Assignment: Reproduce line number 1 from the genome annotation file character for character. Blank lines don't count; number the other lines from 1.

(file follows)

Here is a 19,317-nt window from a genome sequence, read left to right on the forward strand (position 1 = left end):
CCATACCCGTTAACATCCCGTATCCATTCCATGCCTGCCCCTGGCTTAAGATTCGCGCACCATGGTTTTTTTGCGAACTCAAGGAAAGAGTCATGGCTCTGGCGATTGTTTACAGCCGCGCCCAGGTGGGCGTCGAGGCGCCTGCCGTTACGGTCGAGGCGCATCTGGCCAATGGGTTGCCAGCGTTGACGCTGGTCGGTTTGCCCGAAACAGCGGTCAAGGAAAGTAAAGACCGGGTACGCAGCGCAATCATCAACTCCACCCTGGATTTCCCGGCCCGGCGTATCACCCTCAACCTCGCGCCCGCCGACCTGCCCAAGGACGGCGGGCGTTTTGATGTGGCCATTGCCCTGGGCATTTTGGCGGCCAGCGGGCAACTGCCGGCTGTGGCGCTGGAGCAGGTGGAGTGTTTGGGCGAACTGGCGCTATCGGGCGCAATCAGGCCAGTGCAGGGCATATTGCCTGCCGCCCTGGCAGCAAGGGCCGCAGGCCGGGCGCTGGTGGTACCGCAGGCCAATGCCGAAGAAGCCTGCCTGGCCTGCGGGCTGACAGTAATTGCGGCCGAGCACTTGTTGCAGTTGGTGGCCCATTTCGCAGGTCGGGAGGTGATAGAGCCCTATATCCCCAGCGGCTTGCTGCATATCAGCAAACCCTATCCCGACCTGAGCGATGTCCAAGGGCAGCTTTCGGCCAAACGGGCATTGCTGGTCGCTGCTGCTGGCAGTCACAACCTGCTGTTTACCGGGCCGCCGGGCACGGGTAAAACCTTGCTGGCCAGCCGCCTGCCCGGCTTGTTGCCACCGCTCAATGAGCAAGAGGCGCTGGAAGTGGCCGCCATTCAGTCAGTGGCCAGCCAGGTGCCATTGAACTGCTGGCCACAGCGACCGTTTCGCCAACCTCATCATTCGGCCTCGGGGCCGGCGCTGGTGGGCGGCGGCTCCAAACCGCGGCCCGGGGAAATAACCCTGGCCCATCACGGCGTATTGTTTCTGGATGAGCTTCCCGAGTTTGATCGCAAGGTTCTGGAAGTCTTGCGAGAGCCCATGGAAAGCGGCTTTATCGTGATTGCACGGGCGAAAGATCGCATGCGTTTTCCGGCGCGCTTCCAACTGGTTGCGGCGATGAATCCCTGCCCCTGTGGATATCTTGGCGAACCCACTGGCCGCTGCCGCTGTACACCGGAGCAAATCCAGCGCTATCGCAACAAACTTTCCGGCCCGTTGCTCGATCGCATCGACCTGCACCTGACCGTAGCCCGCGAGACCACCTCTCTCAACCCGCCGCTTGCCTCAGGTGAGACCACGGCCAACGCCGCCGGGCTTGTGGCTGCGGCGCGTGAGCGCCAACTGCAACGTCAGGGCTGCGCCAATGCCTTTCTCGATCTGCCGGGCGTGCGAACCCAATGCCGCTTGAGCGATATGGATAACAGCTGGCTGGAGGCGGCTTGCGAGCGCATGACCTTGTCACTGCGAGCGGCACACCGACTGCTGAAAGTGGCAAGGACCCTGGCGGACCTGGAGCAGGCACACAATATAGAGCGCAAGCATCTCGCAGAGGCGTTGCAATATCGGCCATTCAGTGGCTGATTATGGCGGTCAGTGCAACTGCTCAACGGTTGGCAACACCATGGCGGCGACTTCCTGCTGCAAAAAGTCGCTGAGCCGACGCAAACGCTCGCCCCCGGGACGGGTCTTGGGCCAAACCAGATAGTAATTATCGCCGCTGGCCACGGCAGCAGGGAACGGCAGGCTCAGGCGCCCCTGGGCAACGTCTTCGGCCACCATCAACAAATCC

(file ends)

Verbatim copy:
Here is a 19,317-nt window from a genome sequence, read left to right on the forward strand (position 1 = left end):